In reality, panic attacks don’t last long. But when you’re experiencing one, every second feels like years, and you start to think that this is inescapable, that you will feel this way for the rest of your life. Panic attacks take over your brain; they hijack your thoughts and convince you that, without a doubt, the worst-case scenario will happen, and there is nothing you can do about it.

You know you can’t will yourself to feel better. Distracting yourself won’t help, and neither will anything else. It’s futile. You’re trapped.

Anxiety Attack Image

Eventually, your brain and body start to calm down on their own, usually because you’re exhausted and your brain starts to shut down, or because you’ve given up and just stopped fighting what’s happening to you.

Ironically, giving up is the thing that’s most helpful: When you surrender to what’s happening, you give up the idea that you can control it, and you stop fighting it. You stop adding to the tension that you’ve been creating with your thoughts, which are in opposition to what your brain and body are doing.

Ask anyone who has panic attacks, and they will tell you that a lot of what they fear is losing control: of their minds, of their bodies, in public, in front of loved ones. Your brain tells you that you will faint/look like an idiot/go crazy, and people will judge you for it.

There are a host of other symptoms too: dizziness, inability to concentrate, insomnia, chills, hot flashes, dry mouth, irritability, excessive sweating. A panic attack is comprehensive; it’s not just racing thoughts or just stomach cramps. It is everything all at once in a deluge. A panic attack is like an orgasm—you may not know what it was at the time, but it is not an ambiguous experience.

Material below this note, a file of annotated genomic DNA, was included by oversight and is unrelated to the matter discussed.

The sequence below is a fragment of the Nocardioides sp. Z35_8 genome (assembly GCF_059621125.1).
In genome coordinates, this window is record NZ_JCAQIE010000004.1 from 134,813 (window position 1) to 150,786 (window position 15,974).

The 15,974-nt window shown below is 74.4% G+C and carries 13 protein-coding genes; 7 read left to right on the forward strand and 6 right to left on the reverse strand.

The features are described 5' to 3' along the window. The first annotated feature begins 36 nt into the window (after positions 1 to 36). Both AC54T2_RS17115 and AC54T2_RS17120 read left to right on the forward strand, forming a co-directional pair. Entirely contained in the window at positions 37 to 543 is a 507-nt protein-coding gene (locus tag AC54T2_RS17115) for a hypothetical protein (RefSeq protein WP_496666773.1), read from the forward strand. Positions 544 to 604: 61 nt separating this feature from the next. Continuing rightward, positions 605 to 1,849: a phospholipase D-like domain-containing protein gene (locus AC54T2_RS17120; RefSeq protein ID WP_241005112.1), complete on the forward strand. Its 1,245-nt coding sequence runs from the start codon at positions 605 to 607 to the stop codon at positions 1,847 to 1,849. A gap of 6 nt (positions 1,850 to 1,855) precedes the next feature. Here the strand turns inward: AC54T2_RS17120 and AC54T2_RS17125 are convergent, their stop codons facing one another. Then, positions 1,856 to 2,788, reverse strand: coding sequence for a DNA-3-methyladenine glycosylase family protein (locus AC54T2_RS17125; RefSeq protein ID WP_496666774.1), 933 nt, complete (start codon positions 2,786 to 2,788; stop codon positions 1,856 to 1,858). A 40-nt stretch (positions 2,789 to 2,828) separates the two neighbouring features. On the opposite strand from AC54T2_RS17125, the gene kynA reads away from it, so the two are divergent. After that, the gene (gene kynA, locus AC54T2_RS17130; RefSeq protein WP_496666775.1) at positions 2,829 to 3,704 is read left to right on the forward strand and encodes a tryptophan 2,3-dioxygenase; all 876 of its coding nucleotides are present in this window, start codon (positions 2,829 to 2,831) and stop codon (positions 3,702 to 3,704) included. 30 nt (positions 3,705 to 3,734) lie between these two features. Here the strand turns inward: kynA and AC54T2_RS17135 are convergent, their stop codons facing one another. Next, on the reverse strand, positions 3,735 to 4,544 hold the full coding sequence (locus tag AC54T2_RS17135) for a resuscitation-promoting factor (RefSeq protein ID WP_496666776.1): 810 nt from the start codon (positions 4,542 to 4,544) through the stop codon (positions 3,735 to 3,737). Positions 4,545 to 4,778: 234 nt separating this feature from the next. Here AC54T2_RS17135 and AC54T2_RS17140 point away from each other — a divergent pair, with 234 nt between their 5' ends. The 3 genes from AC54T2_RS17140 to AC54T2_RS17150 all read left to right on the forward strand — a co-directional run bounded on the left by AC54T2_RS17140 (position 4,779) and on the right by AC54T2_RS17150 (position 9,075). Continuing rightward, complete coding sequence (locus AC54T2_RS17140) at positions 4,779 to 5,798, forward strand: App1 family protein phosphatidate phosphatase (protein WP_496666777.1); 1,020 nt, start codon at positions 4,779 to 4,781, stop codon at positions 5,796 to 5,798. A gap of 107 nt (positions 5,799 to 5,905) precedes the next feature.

It’s not just racing thoughts or just stomach cramps. It is everything all at once in a deluge.

Even when the panic attack itself is over, you’re still not “better.” You’re still highly sensitized, and you’re also afraid of having another attack. This creates more anxiety and uncomfortable physical sensations, and you’re right back to where you started. This is called the panic loop, and it is very, very easy to get trapped in.

Remember: There is nothing wrong with having a panic attack. It doesn’t mean you’re weak or broken or flawed. Panic attacks are your brain telling you that there is danger. Your anxious brain is wrong 99 percent of the time, but it’s trying to keep you alive. Your brain is wired differently than other people's, and there is nothing wrong with that. You’re not a bad person, and you haven’t done anything to deserve it. This is something really sh*tty that’s happening to you.